Lumbar facet denervation, more appropriately termed medial branch neurotomy (MBN), is a procedure that may be considered when patients suffer from recalcitrant non-radicular axial back and/or leg pain.
Sleep, Less Sleep or No Sleep?
I had a dream I wasn't getting enough sleep. It was a very realistic dream, even though I was probably slightly awake and not really deep dreaming. Most likely I had been dozing, caught in that twilight of sleep and wakefulness.
Recreational Cannabis Use and TCM
Many people are drawn to cannabis for its effects physically, mentally and emotionally. Medically, cannabis has some legitimate uses, however the scope of this article is limited to the recreational use of cannabis.
Turning a Blind Eye to History – and Reality
The American Medical Association is taking the Supreme Court's Feb. 25, 2015 decision exactly as it always does – by turning a blind eye to history, legal precedent and reality.
TCM Congress in Rothenburg is Largest in Western World
In the medieval town of Rothenburg, deep set within the Bavarian countryside in Southern Germany, the TCM Kongress Rothenburg each year draws around 1.200 participants from more than 40 different countries to attend the biggest TCM conference in the Western world.
The Way We Are Designed: A Conversation with Gil Hedley, PhD
I was first introduced to the work of Gil Hedley by Tom DiFerdinando. He gifted me Gil's DVD series.
A House Divided?
The American Chiropractic Association's House of Delegates voted on 30 resolutions at its annual business meeting in Washington D.C., but two in particular took immediate center stage due to their controversial nature.
May, 2012, Vol. 12, Issue 05
WIBB Exclusive: MOCC-ERY
By Laura Allen
Last week, the Federation of State Massage Therapy Boards presented their long-awaited proposal for a new national continuing education approval program.They are calling it Maintenance of Core Competencies – or MOCC for short. As I indicated in my previous post, this proposal not only failed to deliver on the original promises made by FSMTB, it has turned the entire professional landscape on its ear by recommending that most continuing education should be voluntary, not mandatory for license renewal.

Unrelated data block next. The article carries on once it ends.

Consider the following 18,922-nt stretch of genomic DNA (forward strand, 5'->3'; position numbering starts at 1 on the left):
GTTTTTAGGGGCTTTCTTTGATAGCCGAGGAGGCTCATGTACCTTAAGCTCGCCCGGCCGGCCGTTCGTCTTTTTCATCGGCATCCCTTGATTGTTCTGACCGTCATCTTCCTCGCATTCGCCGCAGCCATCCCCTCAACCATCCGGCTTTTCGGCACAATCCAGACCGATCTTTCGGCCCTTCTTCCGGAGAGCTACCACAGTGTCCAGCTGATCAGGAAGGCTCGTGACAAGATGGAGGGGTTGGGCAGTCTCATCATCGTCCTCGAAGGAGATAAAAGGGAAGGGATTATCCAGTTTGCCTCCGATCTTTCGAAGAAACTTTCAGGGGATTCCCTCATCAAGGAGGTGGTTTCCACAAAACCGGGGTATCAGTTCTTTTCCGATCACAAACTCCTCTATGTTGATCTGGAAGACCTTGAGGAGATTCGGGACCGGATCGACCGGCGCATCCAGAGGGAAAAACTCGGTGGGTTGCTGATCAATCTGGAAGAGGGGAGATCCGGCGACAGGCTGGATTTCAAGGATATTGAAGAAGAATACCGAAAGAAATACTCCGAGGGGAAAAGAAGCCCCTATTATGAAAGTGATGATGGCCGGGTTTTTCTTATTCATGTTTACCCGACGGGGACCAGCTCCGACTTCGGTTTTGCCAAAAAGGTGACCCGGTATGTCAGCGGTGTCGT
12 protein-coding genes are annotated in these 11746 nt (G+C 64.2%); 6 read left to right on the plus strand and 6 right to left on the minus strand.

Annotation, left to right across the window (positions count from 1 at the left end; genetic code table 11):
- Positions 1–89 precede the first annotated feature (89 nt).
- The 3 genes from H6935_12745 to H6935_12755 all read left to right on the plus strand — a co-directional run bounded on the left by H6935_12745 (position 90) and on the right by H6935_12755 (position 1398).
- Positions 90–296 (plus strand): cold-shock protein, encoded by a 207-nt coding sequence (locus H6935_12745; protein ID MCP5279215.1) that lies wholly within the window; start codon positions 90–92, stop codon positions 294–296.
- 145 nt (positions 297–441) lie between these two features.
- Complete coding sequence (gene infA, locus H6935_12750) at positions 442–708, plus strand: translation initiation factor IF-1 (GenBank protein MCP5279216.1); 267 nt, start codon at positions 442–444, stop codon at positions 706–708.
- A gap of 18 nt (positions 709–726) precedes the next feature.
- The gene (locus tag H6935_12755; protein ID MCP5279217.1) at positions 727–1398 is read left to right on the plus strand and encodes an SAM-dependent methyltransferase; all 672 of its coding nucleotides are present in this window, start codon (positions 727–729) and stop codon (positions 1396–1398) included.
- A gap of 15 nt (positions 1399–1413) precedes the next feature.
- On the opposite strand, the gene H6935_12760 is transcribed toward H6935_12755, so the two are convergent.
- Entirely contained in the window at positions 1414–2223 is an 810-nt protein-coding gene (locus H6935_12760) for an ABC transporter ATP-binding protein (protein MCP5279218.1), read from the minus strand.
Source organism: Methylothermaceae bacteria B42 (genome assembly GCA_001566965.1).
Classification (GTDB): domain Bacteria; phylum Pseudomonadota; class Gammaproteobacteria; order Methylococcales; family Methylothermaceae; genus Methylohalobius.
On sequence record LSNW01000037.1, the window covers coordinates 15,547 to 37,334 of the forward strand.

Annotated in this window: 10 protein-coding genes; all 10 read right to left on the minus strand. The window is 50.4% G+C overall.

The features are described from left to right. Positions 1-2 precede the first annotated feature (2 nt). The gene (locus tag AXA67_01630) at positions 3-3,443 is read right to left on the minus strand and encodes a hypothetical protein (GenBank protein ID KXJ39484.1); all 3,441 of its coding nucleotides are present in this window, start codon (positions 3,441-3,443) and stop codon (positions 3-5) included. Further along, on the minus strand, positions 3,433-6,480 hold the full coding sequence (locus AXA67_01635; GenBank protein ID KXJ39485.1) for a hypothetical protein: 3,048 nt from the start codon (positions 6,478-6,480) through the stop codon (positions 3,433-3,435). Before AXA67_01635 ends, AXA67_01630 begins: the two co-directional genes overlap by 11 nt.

Under this "MOCC-ERY" of a plan, the only mandatory components of continuing education would be those FSMTB deems to be relevant to "public safety." If that's not bad enough, FSMTB is proposing to take control over the design and delivery of these courses. Except it isn't continuing education...it's proving that you still know the things you should have learned in entry-level massage training as it pertains to protection of the public. As a licensed therapist, do you want to be taken back to subjects like Ethics 101, principles of hygiene and sanitation, and the naming of unsafe massage practices – EVERY TIME YOU HAVE TO RENEW YOUR LICENSE? I've been teaching professional ethics for 14 years, and frankly, I find this proposal to be an insult to my intelligence.
I was very gratified today to receive the press release from AMTA denouncing the plan. In part, important communication states: "AMTA reviewed the proposal and has many concerns with the approach of the FSMTB, the proposal itself, its inconsistencies and the lack of support provided for their view. Some of our specific areas of concern are:
AMTA goes on to list 20 objections in their press release.
Although ABMP as an organization has not yet made an official statement, ABMP President Les Sweeney came out in support of the MOCC Proposal in his recent blog. In addition to being a member of AMTA, I am also a member of ABMP. I think highly of Les and the rest of the management there, but this is one of those times when we'll have to agree to disagree. Les does state that he supports the role of the NCBTMB in the arena of continuing education; but he personally thinks CE should be voluntary. That is a major policy statement coming from the top guy at the largest professional membership association in our field.